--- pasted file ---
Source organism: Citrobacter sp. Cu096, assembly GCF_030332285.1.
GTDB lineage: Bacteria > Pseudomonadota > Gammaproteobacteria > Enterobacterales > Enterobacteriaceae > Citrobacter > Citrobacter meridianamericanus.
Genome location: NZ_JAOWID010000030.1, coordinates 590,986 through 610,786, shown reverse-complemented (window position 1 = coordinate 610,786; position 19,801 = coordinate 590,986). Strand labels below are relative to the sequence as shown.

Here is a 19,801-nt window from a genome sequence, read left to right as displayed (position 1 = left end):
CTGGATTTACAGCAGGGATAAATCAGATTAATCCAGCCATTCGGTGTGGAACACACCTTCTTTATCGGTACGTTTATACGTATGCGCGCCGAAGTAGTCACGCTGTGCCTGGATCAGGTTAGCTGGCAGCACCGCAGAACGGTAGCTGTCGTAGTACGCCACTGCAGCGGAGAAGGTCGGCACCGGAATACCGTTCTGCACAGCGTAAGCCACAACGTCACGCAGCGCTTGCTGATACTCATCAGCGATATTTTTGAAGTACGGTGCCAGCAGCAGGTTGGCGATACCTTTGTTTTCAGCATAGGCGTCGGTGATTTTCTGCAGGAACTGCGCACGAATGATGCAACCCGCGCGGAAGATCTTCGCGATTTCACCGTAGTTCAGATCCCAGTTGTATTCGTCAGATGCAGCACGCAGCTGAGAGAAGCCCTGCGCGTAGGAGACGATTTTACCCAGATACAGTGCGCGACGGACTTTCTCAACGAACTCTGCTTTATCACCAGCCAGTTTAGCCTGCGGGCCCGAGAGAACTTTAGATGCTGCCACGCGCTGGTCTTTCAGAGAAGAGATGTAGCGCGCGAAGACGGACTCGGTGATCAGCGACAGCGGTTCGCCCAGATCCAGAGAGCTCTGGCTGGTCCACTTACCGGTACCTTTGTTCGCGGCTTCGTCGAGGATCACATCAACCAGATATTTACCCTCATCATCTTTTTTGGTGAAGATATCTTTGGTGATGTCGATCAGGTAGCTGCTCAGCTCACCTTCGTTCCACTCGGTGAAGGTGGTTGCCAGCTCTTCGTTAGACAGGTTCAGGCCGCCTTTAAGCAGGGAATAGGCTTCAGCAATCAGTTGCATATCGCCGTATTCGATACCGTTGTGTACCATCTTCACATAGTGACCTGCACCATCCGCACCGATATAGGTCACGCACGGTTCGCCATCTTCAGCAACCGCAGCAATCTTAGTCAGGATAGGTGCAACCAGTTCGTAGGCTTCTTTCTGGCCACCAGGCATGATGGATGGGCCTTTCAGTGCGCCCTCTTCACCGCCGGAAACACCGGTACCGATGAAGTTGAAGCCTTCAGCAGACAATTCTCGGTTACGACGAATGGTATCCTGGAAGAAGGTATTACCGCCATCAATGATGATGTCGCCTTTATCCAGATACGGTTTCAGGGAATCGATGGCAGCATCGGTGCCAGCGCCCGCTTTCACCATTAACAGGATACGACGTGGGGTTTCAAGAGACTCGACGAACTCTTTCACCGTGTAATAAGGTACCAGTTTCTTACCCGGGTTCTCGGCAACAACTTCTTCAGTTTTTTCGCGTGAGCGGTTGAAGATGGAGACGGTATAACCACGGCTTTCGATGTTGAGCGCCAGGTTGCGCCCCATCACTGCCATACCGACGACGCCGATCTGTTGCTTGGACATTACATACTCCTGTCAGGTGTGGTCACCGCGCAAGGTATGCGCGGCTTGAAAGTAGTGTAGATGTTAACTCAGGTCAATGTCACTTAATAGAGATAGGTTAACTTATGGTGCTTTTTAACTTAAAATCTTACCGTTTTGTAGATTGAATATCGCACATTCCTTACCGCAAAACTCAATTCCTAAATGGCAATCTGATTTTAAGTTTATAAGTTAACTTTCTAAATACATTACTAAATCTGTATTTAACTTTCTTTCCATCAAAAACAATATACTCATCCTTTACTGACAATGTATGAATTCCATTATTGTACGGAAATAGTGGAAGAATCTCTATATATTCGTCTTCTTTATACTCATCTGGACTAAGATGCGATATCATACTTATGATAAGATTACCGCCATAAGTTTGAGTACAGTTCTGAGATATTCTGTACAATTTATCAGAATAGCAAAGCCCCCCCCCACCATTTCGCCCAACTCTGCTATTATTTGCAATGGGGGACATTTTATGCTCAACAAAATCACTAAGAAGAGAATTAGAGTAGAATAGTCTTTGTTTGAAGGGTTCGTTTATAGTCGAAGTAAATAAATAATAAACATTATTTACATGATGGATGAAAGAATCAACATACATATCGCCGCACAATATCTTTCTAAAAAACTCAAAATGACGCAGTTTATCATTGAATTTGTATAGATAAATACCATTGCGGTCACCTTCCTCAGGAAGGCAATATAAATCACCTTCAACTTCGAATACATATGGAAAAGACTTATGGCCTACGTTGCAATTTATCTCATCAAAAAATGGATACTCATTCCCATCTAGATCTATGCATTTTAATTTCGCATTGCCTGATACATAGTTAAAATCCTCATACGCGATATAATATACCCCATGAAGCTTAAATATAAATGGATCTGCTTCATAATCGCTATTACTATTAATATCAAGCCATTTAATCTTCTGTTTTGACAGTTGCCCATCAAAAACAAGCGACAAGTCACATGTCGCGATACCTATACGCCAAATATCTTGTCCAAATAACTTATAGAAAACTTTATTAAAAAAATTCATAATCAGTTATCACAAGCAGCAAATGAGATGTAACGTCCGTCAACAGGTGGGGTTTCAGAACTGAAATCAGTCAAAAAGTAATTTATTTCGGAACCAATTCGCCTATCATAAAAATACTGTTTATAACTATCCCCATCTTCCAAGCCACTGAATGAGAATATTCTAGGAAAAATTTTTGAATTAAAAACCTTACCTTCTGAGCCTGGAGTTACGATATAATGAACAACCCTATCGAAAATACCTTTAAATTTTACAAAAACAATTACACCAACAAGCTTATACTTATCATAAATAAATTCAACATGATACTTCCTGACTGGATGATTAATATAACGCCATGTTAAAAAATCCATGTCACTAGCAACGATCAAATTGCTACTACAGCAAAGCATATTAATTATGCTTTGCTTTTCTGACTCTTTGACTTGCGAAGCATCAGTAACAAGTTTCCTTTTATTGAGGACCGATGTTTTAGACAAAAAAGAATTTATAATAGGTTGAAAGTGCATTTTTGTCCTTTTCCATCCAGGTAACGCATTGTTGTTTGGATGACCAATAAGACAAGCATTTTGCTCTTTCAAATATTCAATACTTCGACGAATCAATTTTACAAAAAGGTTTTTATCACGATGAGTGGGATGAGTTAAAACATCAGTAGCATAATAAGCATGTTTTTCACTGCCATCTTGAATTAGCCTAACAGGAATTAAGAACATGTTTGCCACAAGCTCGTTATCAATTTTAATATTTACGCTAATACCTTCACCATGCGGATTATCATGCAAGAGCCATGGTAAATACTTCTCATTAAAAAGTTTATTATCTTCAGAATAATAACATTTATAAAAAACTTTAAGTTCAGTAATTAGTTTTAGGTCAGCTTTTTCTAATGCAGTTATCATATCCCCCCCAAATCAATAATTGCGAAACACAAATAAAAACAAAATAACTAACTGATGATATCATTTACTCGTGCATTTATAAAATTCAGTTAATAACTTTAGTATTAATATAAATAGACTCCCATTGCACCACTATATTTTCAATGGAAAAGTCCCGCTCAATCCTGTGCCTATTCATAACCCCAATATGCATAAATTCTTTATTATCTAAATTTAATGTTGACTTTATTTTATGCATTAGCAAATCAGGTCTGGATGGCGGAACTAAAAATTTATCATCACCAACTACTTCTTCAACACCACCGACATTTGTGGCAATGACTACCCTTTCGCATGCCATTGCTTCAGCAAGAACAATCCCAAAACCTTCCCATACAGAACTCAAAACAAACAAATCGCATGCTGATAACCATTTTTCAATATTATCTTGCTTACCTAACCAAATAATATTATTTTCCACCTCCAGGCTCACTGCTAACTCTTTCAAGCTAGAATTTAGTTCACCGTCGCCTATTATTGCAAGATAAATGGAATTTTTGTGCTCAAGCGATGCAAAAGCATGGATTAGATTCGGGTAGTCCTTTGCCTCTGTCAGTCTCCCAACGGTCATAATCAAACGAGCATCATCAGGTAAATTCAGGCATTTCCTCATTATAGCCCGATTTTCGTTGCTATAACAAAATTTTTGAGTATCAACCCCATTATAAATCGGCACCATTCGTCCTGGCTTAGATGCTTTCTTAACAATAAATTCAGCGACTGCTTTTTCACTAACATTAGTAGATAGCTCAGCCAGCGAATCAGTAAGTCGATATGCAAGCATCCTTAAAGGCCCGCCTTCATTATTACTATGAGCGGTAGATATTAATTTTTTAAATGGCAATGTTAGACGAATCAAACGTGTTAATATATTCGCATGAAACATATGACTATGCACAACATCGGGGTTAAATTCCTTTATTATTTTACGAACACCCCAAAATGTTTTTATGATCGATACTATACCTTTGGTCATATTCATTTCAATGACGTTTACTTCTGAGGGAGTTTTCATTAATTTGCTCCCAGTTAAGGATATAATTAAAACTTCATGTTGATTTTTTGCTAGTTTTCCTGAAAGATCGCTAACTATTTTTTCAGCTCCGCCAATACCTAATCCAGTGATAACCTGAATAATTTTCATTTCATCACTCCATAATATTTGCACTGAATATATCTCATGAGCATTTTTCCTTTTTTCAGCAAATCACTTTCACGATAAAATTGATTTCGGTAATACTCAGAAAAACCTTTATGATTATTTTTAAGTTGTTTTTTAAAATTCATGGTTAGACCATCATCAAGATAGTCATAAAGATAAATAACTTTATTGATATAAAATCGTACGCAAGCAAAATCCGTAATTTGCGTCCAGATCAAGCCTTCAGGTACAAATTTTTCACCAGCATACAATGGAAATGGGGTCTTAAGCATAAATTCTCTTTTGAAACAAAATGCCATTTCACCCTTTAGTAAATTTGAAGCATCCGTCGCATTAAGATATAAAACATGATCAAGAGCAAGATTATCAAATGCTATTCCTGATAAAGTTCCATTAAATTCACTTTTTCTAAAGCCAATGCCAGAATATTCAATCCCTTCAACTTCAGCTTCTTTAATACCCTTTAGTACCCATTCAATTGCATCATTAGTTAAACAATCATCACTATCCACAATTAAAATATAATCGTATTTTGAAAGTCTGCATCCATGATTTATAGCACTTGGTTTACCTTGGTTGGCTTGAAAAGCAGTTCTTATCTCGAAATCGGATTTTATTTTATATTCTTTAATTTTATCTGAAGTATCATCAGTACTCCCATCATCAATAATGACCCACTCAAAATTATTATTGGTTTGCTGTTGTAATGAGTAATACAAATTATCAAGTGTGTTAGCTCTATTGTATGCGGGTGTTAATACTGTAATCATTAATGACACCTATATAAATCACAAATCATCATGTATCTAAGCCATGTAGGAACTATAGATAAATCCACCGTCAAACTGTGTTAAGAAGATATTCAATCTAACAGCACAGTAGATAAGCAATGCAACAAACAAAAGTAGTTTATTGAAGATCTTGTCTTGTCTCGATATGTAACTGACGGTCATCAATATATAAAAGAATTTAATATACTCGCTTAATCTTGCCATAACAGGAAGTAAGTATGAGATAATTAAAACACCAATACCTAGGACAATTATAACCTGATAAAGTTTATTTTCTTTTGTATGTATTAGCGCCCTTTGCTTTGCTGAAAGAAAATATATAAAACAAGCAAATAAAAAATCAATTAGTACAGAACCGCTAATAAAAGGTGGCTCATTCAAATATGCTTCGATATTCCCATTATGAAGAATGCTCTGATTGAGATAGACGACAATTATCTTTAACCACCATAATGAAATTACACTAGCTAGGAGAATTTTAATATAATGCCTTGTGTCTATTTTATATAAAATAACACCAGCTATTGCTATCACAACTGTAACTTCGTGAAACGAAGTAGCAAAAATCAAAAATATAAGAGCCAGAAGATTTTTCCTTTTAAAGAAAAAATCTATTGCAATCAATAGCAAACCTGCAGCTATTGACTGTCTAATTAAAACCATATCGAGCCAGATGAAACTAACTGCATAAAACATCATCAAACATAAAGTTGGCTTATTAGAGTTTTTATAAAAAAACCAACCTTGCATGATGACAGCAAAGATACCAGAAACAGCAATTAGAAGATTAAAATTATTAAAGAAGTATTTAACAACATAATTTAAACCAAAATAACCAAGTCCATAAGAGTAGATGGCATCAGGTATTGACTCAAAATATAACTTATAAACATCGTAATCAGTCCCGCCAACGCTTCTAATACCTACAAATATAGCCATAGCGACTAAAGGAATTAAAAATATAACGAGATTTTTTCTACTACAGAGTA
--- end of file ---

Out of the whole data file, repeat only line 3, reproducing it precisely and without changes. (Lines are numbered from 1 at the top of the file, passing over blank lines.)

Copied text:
Genome location: NZ_JAOWID010000030.1, coordinates 590,986 through 610,786, shown reverse-complemented (window position 1 = coordinate 610,786; position 19,801 = coordinate 590,986). Strand labels below are relative to the sequence as shown.